1.) It’s cheap! It’s very expensive for a conventional underwriter to trawl through a small business owner’s financial history – not least because most small business owners don’t keep meticulous financial records – when they keep them at all. From the Kiva Zip team’s perspective, having a borrower recruit some people from her network to lend to her is completely free. And it usually saves the borrower many hours of painstaking work combing through shoeboxes full of receipts as well.
2.) It works. See the data above for some good examples. The number of invited lenders is particularly powerful as a predictor of repayment performance.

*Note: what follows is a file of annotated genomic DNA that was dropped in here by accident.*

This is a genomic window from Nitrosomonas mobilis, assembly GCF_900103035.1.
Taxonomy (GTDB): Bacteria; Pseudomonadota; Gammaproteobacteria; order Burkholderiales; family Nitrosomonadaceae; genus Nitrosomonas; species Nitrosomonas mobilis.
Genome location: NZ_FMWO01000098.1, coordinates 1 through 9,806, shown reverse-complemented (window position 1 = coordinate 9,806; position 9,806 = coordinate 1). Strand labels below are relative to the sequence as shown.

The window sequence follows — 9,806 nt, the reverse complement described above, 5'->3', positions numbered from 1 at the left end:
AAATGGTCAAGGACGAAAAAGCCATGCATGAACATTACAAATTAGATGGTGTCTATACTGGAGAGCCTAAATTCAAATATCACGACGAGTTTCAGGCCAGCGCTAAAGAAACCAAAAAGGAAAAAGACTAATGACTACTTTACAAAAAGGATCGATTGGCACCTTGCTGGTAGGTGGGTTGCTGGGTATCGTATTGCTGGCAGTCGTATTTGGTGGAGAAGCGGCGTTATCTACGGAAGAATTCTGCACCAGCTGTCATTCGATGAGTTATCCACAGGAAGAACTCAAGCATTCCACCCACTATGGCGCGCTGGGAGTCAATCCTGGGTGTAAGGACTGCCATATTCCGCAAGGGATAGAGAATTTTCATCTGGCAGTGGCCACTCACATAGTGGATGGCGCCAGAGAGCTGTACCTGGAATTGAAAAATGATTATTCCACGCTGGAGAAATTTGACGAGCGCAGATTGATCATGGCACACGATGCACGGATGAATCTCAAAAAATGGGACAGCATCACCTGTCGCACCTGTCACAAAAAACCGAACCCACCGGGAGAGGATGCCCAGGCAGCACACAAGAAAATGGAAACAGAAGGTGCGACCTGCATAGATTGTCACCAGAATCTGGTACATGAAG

3.) It expands access. The problem with averages and algorithms is that they rule out a lot of “good” would-be borrowers. To take a simplistic example, a conventional lender might say, “Loan applicants with a FICO score of 580 will on average have a 95 percent repayment rate. We are looking for a 98 percent repayment rate. So we won’t lend to loan applicants with a FICO score of 580 or less.” But that rules out 19 of 20 loan applicants that would repay their loans! Social underwriting allows you to dig beneath the averages, and expand economic opportunities for those 19 to launch or grow their businesses. Social underwriters (e.g. the Kiva Zip community) might also have a lower repayment rate target than one centralized underwriter (e.g. a bank), because they might be more motivated by social connection, and the desire to have a positive impact in their community, than the maximization of financial returns.